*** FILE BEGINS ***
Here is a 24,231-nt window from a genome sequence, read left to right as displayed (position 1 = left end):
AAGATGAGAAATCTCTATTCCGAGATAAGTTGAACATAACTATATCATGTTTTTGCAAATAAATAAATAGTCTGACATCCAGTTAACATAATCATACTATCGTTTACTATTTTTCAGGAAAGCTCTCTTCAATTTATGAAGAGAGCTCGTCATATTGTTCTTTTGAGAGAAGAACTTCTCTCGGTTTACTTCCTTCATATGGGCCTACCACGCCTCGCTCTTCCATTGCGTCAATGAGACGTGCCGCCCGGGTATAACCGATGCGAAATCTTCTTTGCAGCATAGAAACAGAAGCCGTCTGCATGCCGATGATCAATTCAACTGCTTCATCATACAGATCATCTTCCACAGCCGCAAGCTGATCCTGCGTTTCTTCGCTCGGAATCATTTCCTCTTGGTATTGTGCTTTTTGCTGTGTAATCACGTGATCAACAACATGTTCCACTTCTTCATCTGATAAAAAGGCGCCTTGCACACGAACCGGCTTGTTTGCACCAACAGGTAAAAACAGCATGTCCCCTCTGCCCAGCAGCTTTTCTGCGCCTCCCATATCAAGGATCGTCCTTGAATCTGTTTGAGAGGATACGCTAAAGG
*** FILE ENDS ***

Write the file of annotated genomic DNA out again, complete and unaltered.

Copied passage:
Here is a 24,231-nt window from a genome sequence, read left to right as displayed (position 1 = left end):
AAGATGAGAAATCTCTATTCCGAGATAAGTTGAACATAACTATATCATGTTTTTGCAAATAAATAAATAGTCTGACATCCAGTTAACATAATCATACTATCGTTTACTATTTTTCAGGAAAGCTCTCTTCAATTTATGAAGAGAGCTCGTCATATTGTTCTTTTGAGAGAAGAACTTCTCTCGGTTTACTTCCTTCATATGGGCCTACCACGCCTCGCTCTTCCATTGCGTCAATGAGACGTGCCGCCCGGGTATAACCGATGCGAAATCTTCTTTGCAGCATAGAAACAGAAGCCGTCTGCATGCCGATGATCAATTCAACTGCTTCATCATACAGATCATCTTCCACAGCCGCAAGCTGATCCTGCGTTTCTTCGCTCGGAATCATTTCCTCTTGGTATTGTGCTTTTTGCTGTGTAATCACGTGATCAACAACATGTTCCACTTCTTCATCTGATAAAAAGGCGCCTTGCACACGAACCGGCTTGTTTGCACCAACAGGTAAAAACAGCATGTCCCCTCTGCCCAGCAGCTTTTCTGCGCCTCCCATATCAAGGATCGTCCTTGAATCTGTTTGAGAGGATACGCTAAAGG